King O’Toole’s Goose

In ancient times, in the midlands of Ireland, there lived a king whose name was O’Toole. He was a good man and a good sportsman as well. He loved a good hunt, and from dawn to dusk, he hunted in the mountains, having a merry old time.

Alas, even good kings grow old, and when King O’Toole became too stiff and unsteady to romp about in those green hills, he wondered what would become of him. His heart was growing weak, but soon he decided he would get himself a goose as a pet. That’s right. King O’Toole chose a goose to distract him.

And this is how things went, you see. King O’Toole’s goose was a sportsman too, and on Fridays, she would swim across the lake and dive for trout to feed the good king. On other days the goose flew around the lake, entertaining the king with her antics, reminding him of his days of wandering and play.

Everything was fine for several years, but geese grow old, too, and after a while, the goose grew too stiff to swim and too weak to fly, and so poor King O’Toole no longer had a goose to distract him with her fishing and her flying.

One morning he was walking by the lake complaining about his poor state and crying, “Woe is me, woe is me,” when a sturdy young man appeared before him.

“Good day, King O’Toole,” the lad said.

“I am King O’Toole,” said the startled king, “but how on God’s green earth did you know that?”

“Never mind,” said the lad who was, in truth, no lad at all. He was the hermit Saint Kavin, disguised as a lad. And naturally, because he was a saint, he knew everything there was to know about the king. And so he asked, “How is your goose, King O’Toole?”

“Now how do you know about my goose?” asked the befuddled king.

“I just knew,” answered Saint Kavin.

Well, this stranger had caught the king’s attention and was proving to be diverting himself. “Who are you?” asked the king.

“An honest man,” answered the saint.

“Well, then, how do you make your money, honest man?”

The saint smiled at the king’s curiosity. “Why, I make old things as good as new.”

“Ah,” said King O’Toole, “then you’re a tinker by trade.”

Saint Kavin laughed. “No, not exactly a tinker,” he said. “But I can make things good as new. Even your goose.”

When the king heard that, he was overjoyed, for he loved that old goose, and he let out a long, low whistle the signal for the goose to come to him.

Just like that, the tired old goose, hearing his master’s whistle, began to trundle toward him as fast as her aching legs would carry her.

When she appeared, Saint Kavin looked her up and down and said, “I can make her good as new, indeed I can. But naturally, there’s a price attached.”

“Whatever you ask,” answered the king, for he was certainly fair, and nothing in the world could be too much to pay for his beloved goose.

“I shall offer you a bargain, King O’Toole,” said the saint. “Give me all the land your goose flies over in exchange for my making her as good as new.”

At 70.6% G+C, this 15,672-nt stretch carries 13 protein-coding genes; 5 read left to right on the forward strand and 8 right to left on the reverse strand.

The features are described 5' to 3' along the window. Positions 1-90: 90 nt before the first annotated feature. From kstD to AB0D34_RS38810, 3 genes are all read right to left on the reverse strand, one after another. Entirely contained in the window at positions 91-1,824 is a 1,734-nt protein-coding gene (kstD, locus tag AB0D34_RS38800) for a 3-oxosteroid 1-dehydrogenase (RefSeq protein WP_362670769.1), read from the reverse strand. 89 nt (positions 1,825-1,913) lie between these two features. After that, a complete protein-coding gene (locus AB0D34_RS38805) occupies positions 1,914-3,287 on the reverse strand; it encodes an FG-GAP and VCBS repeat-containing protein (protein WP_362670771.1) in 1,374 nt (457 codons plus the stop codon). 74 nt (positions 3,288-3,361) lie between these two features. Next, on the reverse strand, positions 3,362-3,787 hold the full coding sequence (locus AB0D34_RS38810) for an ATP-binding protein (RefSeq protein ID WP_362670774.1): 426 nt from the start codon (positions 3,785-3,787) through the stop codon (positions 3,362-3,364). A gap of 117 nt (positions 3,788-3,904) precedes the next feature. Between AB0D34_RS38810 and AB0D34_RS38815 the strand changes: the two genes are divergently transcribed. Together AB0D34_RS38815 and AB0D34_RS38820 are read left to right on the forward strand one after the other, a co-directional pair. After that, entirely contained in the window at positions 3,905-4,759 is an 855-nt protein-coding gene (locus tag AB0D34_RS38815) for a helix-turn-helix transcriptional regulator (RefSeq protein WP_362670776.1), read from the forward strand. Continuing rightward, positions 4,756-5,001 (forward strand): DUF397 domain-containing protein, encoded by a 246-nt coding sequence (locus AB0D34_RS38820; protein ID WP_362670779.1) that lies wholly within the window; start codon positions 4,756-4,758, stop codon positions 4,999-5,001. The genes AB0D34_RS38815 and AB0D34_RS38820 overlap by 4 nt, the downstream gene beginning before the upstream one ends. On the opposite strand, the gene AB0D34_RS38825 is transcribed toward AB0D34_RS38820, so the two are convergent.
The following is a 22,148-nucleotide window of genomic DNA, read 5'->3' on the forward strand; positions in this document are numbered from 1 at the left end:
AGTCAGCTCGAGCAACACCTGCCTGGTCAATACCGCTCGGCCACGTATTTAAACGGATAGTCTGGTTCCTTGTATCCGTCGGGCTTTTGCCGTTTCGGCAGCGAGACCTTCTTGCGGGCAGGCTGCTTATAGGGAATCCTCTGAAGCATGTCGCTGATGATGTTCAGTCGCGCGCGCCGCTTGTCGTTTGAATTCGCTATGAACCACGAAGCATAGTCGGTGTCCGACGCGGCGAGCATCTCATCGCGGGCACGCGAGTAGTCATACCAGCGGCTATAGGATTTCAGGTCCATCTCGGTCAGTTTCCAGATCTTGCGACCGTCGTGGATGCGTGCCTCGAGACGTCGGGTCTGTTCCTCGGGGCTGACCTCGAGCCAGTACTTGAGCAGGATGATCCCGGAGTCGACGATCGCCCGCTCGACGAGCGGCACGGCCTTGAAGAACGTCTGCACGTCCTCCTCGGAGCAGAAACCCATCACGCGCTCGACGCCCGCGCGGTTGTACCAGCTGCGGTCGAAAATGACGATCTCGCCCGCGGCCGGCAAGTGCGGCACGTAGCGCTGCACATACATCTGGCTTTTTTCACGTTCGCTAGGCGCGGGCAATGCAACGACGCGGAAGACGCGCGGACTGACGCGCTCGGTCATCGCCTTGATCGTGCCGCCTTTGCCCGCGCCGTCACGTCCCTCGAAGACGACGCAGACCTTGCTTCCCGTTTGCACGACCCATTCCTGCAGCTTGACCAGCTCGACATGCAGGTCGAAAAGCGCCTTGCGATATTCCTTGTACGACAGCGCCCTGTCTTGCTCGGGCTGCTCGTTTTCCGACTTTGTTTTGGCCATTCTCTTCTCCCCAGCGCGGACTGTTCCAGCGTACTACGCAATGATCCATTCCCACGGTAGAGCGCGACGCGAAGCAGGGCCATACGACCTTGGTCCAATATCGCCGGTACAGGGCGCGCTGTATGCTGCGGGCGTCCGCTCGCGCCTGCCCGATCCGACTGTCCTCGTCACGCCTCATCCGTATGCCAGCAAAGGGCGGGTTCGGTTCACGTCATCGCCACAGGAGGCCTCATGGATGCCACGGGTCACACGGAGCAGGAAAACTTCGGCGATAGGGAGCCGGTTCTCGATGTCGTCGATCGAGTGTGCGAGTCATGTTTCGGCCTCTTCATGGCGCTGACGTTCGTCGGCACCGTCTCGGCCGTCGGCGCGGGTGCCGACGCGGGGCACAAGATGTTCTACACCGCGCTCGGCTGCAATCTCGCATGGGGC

“Sounds fair enough,” answered the king, but he was chuckling to himself, for he knew how weak and tired his poor goose was. She would never fly far.

“You’ll keep your word then, will you, king?” asked the wary Saint Kavin.

“Indeed I will,” answered the king.

So Saint Kavin crouched down and called to the goose. “Come here with you, you unfortunate old girl, and I’ll make you a fine young thing again.”

When the goose was near, he took her by the wings, made the sign of the cross over her and tossed her into the air. To offer a little extra wind, he blew on her, and to the king’s amazement, his goose took off. Up she flew, high as the eagles, swooping and swirling like the limber swallows, diving like the cormorants. She was swift and sure and strong, and so pleased was she with her new strength; she flew and flew and flew.

Well, that was a beautiful sight to old King O’Toole. He stood there with his mouth wide open watching his goose, which was stronger than she ever had been. When at long last she landed at his feet, he patted her head and offered her kisses.

“And so I’ve kept my word, then,” said Saint Kavin. “What do you say?”

“I say I’m beholden to you, sir.”

“And you owe me all the ground the goose flew over,” said the saint.

“I gave my word,” said King O’Toole, “and so it’s yours, though this is the last of anything in the world I have to give.”

The saint smiled again, and this time he said, “it’s good you keep your word, King O’Toole,” and that’s when he showed the king exactly who he was, no mere lad but a saint. “I came here to test you,” the saint confessed. “And you have passed.”

King O’Toole fell to his knees before the saint. “And all this time I thought I was talking only to a decent lad.”

“Now you know,” the saint told him.

And so keeping his word served King O’Toole well, for he had a goose as fit as ever, and that goose delighted him for many more years. Alas, one Friday, when the goose thought he was catching a trout, he caught a horse-eel instead, and that horse-eel killed the goose, and not long afterward old King O’Toole died too, with the saint still at his side.